Circular economy advances in France

Recycling bin. France, 2012. [Adunt/Flickr]

The revaluation of waste is a central theme in France. Although Ségolène Royal is fond of the idea, ‘circular’ economics is still only a theory. EURACTIV France reports.

As part of the energy transition, a circular economy will be one of the four areas in which Ségolène Royal will concentrate future legislation.

“Legislation on energy transition is not yet ready, but we have reached the decision phase,” explained Ségolène Royal to the French Senate on 10 April.

By consolidating economic growth and respecting the environment, a circular economy has the benefit of offering industrial production based on recycled resources. François-Michel Lambert, from the French Green Party, founded the Institute for Circular Economy In 2003. It promotes an industrial model that creates new from the old. He is glad that the new government is considering a circular economy.

“This government realises the dangers of a resource crisis. With the Institute for Circular Economy, I will quickly establish contact with Ségolène Royal and her ministry, to include her in our work and future areas of debate” explained François-Michel Lambert on 9 April.

>> Read: French Parliamentarians launch ‘circular economy club’

Source of economic growth

During a parliamentary conference on the revaluation of waste, numerous people, including the former Secretary of State for Ecology, Chantal Jouanno, argued in favour of a circular economy.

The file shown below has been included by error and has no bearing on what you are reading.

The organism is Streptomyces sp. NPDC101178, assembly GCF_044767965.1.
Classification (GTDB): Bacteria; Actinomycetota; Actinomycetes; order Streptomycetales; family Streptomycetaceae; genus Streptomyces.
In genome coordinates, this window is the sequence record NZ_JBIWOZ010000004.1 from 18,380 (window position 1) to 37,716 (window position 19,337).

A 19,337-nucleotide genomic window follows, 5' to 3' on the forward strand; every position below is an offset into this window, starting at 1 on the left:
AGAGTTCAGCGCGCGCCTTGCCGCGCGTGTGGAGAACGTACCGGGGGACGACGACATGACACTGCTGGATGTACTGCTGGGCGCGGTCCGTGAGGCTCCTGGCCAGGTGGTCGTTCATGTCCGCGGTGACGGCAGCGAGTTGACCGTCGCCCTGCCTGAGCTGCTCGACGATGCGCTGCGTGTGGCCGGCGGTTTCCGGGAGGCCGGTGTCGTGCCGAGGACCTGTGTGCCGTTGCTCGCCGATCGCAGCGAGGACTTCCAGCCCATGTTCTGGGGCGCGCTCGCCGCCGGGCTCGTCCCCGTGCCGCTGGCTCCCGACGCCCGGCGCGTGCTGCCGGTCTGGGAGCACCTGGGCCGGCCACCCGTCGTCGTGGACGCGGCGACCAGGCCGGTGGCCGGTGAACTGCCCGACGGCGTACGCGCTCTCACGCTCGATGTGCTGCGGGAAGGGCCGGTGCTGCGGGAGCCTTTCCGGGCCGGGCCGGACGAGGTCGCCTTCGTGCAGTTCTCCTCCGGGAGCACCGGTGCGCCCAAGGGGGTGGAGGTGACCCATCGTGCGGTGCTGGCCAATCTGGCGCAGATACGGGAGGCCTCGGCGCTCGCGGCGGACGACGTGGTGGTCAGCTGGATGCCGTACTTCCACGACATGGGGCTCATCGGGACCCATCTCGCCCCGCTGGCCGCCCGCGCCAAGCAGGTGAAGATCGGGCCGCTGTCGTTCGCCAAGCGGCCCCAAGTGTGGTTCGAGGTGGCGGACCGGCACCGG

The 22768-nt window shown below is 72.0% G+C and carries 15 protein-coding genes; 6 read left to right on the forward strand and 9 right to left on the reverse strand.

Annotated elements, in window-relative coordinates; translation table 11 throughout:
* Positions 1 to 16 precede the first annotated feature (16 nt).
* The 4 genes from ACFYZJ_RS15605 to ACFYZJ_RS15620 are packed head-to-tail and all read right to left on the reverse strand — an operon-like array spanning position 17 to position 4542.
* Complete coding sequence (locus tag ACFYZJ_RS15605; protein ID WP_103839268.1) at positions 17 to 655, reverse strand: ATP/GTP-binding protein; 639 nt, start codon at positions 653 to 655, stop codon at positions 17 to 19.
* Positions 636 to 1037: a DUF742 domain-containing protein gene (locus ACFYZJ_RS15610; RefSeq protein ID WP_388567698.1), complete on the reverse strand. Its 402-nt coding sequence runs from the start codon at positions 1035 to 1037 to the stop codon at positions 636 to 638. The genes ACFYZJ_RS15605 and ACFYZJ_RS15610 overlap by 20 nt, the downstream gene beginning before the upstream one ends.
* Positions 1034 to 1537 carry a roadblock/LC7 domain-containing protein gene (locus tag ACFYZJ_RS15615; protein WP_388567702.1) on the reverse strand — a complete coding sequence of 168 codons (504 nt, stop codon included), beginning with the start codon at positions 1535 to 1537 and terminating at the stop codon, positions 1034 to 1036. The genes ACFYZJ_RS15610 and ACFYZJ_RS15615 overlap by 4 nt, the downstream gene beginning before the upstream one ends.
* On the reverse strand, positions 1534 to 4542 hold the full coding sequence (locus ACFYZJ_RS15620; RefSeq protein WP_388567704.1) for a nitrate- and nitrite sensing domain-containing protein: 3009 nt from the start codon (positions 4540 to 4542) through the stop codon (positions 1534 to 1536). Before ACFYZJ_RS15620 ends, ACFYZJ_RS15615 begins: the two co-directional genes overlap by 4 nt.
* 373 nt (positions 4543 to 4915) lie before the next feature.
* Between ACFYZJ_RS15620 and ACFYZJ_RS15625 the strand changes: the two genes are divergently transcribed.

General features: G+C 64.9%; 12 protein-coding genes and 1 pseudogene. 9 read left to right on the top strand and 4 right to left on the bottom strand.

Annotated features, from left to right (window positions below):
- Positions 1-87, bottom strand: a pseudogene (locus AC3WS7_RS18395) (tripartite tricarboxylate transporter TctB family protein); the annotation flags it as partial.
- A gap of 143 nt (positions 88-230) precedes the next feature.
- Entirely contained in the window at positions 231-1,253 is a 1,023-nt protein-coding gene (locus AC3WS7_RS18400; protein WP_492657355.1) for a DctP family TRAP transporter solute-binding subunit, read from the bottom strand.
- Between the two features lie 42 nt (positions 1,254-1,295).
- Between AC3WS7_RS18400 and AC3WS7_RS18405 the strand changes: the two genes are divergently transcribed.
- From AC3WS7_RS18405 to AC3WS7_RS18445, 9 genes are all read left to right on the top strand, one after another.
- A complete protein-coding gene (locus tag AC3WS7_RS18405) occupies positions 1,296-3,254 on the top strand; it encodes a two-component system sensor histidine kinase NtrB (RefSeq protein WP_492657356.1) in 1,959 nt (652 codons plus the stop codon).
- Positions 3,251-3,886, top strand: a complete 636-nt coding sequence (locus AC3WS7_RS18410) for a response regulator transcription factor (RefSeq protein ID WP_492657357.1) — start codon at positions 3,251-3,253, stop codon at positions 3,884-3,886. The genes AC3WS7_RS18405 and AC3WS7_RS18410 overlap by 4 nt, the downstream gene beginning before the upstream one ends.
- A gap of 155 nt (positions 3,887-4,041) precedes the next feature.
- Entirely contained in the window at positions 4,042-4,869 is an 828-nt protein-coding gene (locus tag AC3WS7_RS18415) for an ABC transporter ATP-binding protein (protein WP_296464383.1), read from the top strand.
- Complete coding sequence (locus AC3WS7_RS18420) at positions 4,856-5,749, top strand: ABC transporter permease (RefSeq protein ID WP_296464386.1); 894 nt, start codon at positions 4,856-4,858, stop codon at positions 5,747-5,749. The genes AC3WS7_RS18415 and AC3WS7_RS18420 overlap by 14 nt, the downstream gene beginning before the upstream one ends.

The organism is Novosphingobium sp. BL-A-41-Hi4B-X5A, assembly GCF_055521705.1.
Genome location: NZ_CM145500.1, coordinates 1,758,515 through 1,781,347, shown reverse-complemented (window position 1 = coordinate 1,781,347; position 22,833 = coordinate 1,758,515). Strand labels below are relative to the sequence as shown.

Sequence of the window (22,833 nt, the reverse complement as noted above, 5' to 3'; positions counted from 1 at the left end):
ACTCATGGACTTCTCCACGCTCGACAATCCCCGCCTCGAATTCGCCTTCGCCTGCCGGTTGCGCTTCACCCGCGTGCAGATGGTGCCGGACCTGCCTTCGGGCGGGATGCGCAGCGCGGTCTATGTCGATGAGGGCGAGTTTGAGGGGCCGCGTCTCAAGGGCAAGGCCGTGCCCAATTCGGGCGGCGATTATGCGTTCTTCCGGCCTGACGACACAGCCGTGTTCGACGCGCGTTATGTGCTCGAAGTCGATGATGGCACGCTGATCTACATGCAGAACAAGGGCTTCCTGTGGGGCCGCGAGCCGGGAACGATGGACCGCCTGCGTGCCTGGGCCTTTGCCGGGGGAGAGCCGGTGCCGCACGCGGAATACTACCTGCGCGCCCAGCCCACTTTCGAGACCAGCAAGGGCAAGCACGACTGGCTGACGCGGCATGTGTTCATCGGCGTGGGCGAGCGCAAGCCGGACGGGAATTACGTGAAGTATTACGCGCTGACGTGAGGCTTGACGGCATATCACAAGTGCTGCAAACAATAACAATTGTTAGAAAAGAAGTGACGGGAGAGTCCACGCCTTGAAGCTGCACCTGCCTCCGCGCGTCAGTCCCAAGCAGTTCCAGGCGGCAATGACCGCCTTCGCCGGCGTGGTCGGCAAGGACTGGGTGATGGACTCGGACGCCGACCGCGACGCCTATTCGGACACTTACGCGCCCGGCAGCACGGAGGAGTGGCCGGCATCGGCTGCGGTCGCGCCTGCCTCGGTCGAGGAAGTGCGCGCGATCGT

“A circular economy is a system in which every material is a resource. The underlying principle is that no resource is destroyed, as all resources are considered a source of capital”, explained Chantal Jouanno.

As well as being good for the environment, a circular economy is a source of economic growth and employment. Yet, France is well behind its European neighbours, according to Franco Gaston, MEP from the European People’s Party.

“There is an under-exploited potential for wealth in Europe, and also in France, which can created by a circular economy. If a French circular economy is established by 2020, almost 400,000 jobs could be created,” claims Gaston Franco.

>> Read: EU move to end use of thin plastic bags gathers steam

France is not doing well compared to its European neighbours, explained the MEP.

“A strict application of waste hierarchy must be put in place, as recycling targets were not met in France. France is far behind Germany, Belgium, the Netherlands and Austria,” he continued.

A proven model

The Anglo-American company Interface, a global leader in the carpet business, proved that the circular economic model was economically viable during a conference on their new industrial model.

“Earning money through a virtuous model is possible with a circular economy,” declared Rob Boogaard, President of Interface in Europe, the Middle East and Africa.

Interface is proof that circular economies are the future. It has set itself the target of establishing a completely eco-friendly model by 2020. The so-called “mission zero” consists of neutralizing the negative environmental impact of its activities.